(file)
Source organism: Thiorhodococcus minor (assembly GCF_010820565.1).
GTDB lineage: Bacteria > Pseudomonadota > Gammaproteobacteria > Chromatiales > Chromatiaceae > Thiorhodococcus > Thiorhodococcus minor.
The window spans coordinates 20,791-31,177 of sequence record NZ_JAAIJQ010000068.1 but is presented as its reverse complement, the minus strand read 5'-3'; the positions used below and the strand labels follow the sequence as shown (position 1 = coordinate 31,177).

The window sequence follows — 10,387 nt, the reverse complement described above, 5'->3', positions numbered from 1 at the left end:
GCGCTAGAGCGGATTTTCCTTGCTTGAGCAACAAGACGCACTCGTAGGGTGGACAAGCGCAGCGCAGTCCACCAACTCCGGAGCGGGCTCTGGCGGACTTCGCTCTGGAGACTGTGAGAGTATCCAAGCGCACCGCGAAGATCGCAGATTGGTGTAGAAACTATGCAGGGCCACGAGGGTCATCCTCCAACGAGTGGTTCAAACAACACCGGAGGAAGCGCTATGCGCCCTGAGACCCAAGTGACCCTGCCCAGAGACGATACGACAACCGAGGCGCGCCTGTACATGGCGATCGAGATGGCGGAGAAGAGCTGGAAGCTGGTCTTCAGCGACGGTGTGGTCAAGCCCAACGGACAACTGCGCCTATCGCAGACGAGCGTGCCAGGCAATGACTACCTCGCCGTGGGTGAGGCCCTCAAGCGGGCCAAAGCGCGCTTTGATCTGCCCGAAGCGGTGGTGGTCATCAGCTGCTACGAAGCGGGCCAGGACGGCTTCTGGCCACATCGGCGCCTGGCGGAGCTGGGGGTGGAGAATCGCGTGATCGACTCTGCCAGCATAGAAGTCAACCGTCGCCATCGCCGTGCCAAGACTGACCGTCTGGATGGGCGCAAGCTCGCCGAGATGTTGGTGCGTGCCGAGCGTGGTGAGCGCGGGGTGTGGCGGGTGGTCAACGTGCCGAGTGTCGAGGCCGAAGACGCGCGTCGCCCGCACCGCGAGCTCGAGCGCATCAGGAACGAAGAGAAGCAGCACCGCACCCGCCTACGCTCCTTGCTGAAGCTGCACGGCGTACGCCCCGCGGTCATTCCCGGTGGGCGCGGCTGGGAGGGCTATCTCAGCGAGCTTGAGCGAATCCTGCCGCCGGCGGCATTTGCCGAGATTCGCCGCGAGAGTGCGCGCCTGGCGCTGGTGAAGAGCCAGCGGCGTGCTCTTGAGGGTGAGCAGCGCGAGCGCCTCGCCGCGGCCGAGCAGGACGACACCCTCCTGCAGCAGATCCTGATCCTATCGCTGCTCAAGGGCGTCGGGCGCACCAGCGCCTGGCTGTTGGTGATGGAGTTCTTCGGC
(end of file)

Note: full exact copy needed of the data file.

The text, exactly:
Source organism: Thiorhodococcus minor (assembly GCF_010820565.1).
GTDB lineage: Bacteria > Pseudomonadota > Gammaproteobacteria > Chromatiales > Chromatiaceae > Thiorhodococcus > Thiorhodococcus minor.
The window spans coordinates 20,791-31,177 of sequence record NZ_JAAIJQ010000068.1 but is presented as its reverse complement, the minus strand read 5'-3'; the positions used below and the strand labels follow the sequence as shown (position 1 = coordinate 31,177).

The window sequence follows — 10,387 nt, the reverse complement described above, 5'->3', positions numbered from 1 at the left end:
GCGCTAGAGCGGATTTTCCTTGCTTGAGCAACAAGACGCACTCGTAGGGTGGACAAGCGCAGCGCAGTCCACCAACTCCGGAGCGGGCTCTGGCGGACTTCGCTCTGGAGACTGTGAGAGTATCCAAGCGCACCGCGAAGATCGCAGATTGGTGTAGAAACTATGCAGGGCCACGAGGGTCATCCTCCAACGAGTGGTTCAAACAACACCGGAGGAAGCGCTATGCGCCCTGAGACCCAAGTGACCCTGCCCAGAGACGATACGACAACCGAGGCGCGCCTGTACATGGCGATCGAGATGGCGGAGAAGAGCTGGAAGCTGGTCTTCAGCGACGGTGTGGTCAAGCCCAACGGACAACTGCGCCTATCGCAGACGAGCGTGCCAGGCAATGACTACCTCGCCGTGGGTGAGGCCCTCAAGCGGGCCAAAGCGCGCTTTGATCTGCCCGAAGCGGTGGTGGTCATCAGCTGCTACGAAGCGGGCCAGGACGGCTTCTGGCCACATCGGCGCCTGGCGGAGCTGGGGGTGGAGAATCGCGTGATCGACTCTGCCAGCATAGAAGTCAACCGTCGCCATCGCCGTGCCAAGACTGACCGTCTGGATGGGCGCAAGCTCGCCGAGATGTTGGTGCGTGCCGAGCGTGGTGAGCGCGGGGTGTGGCGGGTGGTCAACGTGCCGAGTGTCGAGGCCGAAGACGCGCGTCGCCCGCACCGCGAGCTCGAGCGCATCAGGAACGAAGAGAAGCAGCACCGCACCCGCCTACGCTCCTTGCTGAAGCTGCACGGCGTACGCCCCGCGGTCATTCCCGGTGGGCGCGGCTGGGAGGGCTATCTCAGCGAGCTTGAGCGAATCCTGCCGCCGGCGGCATTTGCCGAGATTCGCCGCGAGAGTGCGCGCCTGGCGCTGGTGAAGAGCCAGCGGCGTGCTCTTGAGGGTGAGCAGCGCGAGCGCCTCGCCGCGGCCGAGCAGGACGACACCCTCCTGCAGCAGATCCTGATCCTATCGCTGCTCAAGGGCGTCGGGCGCACCAGCGCCTGGCTGTTGGTGATGGAGTTCTTCGGC